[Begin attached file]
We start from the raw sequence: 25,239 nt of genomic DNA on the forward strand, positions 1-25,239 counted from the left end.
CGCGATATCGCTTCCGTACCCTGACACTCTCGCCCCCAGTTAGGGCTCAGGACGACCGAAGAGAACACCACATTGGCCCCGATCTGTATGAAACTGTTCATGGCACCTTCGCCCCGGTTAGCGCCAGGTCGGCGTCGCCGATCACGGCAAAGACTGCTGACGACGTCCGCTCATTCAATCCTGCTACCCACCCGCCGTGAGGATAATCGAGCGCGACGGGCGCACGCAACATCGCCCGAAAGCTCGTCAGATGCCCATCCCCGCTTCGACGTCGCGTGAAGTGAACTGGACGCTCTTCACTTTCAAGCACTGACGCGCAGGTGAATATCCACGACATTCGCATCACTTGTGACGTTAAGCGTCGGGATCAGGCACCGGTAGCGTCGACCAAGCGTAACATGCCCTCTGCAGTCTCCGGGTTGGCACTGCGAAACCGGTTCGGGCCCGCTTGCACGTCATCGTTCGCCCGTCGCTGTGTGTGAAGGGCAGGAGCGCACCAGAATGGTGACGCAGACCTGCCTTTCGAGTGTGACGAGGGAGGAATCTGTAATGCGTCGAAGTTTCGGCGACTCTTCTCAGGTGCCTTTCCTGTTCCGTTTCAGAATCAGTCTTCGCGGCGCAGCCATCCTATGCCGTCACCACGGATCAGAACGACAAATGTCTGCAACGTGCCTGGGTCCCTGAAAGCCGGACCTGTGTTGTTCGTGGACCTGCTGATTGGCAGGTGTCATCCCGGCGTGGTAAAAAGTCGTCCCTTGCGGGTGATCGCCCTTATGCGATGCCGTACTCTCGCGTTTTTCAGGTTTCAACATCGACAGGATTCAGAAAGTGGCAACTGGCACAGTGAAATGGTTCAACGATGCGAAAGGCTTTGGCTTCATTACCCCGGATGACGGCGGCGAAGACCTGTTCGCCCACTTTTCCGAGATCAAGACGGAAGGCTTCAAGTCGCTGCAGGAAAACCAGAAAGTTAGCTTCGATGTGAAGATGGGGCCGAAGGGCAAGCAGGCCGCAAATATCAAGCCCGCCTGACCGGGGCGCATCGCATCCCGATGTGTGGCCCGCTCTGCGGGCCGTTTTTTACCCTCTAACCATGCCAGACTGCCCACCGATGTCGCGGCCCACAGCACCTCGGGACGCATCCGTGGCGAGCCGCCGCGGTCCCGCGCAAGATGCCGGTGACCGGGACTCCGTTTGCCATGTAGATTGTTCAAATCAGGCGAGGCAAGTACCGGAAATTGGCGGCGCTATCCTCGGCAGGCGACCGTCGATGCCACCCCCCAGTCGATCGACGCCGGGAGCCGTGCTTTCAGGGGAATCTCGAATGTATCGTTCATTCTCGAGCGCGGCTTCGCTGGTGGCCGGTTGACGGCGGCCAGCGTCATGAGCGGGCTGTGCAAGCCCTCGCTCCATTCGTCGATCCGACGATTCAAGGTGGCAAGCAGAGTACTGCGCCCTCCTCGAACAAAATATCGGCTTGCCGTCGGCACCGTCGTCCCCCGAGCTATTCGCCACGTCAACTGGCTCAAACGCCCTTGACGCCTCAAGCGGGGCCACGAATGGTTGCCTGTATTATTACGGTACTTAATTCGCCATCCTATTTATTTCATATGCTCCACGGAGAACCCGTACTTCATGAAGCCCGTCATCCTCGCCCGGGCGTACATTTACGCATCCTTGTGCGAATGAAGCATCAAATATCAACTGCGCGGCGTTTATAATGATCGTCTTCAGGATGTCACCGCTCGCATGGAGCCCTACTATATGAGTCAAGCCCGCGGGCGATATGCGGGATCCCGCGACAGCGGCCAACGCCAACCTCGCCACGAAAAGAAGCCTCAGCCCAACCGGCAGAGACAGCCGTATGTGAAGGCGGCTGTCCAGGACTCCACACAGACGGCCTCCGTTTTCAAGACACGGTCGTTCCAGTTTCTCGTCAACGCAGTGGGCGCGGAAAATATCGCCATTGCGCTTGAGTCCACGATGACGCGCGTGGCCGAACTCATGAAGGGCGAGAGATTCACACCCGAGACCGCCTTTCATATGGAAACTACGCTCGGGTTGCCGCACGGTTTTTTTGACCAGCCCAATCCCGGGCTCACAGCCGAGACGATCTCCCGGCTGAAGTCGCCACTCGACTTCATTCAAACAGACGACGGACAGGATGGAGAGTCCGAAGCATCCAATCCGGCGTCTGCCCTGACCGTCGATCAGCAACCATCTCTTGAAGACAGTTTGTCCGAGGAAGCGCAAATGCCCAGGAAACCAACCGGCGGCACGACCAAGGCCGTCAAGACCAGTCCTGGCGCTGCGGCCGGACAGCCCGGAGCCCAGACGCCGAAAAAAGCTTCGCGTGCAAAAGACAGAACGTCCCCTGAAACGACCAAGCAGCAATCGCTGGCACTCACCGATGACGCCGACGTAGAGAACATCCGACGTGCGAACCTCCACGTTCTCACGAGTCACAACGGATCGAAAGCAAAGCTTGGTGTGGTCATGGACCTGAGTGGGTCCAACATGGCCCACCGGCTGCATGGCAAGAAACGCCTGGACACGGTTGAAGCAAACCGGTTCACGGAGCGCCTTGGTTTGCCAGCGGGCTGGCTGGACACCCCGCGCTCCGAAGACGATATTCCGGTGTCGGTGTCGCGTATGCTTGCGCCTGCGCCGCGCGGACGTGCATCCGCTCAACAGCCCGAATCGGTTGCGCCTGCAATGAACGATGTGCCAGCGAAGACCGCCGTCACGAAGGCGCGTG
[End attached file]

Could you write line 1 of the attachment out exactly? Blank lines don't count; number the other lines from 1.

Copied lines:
We start from the raw sequence: 25,239 nt of genomic DNA on the forward strand, positions 1-25,239 counted from the left end.